Report Issued by Project on Emerging Nanotechnologies Takes Aim at Dietary Supplements

January 23, 2009

By Ricardo Carvajal –      

A report issued by Project on Emerging Nanotechnologies ("PEN"), a partnership between the Woodrow Wilson International Center for Scholars and the Pew Charitable Trusts, concludes that FDA is not prepared to effectively regulate dietary supplements that use “engineered nanomaterials” due to a lack of information, insufficient resources, and inadequate statutory authorities.  The report is especially critical of FDA’s apparent inability to take quick action against dietary ingredients for which manufacturers lack adequate substantiation of safety, and cites as an example FDA’s multi-year effort to get ephedrine alkaloids off the market. 

The report recommends that Congress authorize FDA to: (1) require registration of all dietary supplements that contain “engineered nanoparticles;” (2) establish safety standards for such supplements; (3) review, and require a demonstration of safety for, all such supplements on the market; (4) require premarket safety testing of such supplements; and (5) require reporting of all adverse events for such supplements.  The report asks that these additional authorities be coupled with adequate funding to enable their implementation.  The report references the National Nanotechnology Initiative's definition of nanotechnology, but does not explicitly define the terms "engineered nanomaterials" or "engineered nanoparticles," nor does it take on the question of how those terms should be defined for regulatory purposes.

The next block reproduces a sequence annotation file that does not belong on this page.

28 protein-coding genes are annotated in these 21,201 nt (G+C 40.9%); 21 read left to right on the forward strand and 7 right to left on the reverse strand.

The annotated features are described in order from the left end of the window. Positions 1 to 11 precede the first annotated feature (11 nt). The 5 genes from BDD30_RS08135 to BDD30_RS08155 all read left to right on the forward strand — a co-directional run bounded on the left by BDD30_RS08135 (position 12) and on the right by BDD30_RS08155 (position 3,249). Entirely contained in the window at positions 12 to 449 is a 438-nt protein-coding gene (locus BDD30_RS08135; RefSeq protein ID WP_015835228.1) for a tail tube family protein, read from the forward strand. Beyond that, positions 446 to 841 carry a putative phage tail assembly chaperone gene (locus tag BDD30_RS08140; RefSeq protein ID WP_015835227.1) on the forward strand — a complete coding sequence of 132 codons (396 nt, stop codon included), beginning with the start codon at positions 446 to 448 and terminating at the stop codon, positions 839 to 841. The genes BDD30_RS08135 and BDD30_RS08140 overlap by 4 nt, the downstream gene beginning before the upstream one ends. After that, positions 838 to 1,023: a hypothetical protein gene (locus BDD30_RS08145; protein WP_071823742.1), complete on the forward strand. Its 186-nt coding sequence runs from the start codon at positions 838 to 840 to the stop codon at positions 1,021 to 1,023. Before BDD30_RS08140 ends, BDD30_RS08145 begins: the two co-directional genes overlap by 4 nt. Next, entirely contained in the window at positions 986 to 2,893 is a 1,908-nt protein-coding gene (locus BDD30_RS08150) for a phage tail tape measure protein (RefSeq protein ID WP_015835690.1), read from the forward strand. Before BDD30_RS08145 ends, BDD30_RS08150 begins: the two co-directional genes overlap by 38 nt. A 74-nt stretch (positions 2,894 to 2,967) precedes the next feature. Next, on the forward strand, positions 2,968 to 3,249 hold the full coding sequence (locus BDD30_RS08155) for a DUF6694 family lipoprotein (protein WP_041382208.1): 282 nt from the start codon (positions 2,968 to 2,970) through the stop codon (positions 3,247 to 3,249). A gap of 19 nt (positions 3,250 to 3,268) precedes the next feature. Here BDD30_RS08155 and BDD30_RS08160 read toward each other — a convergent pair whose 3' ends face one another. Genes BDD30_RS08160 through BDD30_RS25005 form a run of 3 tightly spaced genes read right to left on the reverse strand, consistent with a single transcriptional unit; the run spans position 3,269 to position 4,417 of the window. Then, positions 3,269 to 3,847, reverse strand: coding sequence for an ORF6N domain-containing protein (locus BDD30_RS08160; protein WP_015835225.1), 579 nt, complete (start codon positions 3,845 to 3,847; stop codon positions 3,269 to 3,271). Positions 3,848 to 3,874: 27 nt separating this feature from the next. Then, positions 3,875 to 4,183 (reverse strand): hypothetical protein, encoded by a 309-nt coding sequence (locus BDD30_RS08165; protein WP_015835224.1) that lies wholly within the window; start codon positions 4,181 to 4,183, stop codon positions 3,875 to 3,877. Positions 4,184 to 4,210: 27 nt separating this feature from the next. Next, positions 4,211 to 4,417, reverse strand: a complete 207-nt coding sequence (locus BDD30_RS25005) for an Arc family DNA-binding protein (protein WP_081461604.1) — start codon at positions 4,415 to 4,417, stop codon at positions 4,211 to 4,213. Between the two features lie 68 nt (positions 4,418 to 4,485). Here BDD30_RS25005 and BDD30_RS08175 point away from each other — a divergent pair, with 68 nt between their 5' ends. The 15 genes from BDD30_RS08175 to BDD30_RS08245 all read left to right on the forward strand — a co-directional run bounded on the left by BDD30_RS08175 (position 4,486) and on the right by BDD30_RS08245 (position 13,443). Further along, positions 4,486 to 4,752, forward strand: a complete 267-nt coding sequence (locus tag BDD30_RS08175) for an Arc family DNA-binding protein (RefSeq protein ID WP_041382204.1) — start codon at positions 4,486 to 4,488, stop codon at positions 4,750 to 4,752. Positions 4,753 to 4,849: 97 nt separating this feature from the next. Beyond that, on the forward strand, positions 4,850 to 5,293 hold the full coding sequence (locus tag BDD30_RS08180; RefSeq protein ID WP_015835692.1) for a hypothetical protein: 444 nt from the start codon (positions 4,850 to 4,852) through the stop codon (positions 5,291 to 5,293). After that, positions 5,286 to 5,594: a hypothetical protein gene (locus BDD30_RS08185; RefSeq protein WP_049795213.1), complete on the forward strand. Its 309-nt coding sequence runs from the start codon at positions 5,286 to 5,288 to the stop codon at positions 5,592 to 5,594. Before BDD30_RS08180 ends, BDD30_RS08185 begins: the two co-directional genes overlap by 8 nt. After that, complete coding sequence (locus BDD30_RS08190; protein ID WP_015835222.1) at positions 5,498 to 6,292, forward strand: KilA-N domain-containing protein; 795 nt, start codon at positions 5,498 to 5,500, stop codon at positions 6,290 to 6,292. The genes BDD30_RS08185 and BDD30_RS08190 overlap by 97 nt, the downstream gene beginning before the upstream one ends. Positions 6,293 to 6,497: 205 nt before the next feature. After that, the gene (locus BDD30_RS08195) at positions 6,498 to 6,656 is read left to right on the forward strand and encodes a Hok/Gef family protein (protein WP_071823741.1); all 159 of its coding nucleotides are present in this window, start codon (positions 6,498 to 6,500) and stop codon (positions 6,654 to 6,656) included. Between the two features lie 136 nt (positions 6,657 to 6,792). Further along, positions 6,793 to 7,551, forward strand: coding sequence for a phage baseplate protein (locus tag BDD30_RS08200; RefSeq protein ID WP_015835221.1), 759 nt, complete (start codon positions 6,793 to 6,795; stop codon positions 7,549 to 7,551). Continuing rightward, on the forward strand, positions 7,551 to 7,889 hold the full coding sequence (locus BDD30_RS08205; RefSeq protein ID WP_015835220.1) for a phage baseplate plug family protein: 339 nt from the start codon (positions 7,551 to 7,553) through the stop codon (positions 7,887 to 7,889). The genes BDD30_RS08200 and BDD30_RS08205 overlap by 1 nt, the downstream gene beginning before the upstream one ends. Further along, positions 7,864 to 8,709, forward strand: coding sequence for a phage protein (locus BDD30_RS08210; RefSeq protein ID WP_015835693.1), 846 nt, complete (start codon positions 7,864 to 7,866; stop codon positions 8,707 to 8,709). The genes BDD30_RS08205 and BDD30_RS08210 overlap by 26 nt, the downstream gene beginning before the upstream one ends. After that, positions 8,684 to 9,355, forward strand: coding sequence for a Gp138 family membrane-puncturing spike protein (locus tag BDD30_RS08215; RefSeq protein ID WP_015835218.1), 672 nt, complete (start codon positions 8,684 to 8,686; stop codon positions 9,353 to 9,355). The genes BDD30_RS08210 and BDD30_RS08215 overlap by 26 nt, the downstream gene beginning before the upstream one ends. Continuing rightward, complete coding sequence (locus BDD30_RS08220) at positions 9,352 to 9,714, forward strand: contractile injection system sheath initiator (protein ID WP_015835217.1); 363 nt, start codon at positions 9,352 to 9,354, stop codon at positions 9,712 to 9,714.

The report follows closely on the heels of a statement by PEN urging FDA to issue guidance that addresses the question of how existing “generally recognized as safe” ("GRAS") and food additive regulations apply to nanomaterials.  That statement quotes Andrew Maynard (PEN’s chief science advisor) as saying that, “The time may come, when the body of scientific evidence demonstrating the safety of a nanoscale food additive is sufficient to meet the GRAS standard. But the science is not close to meeting that level of confidence now.”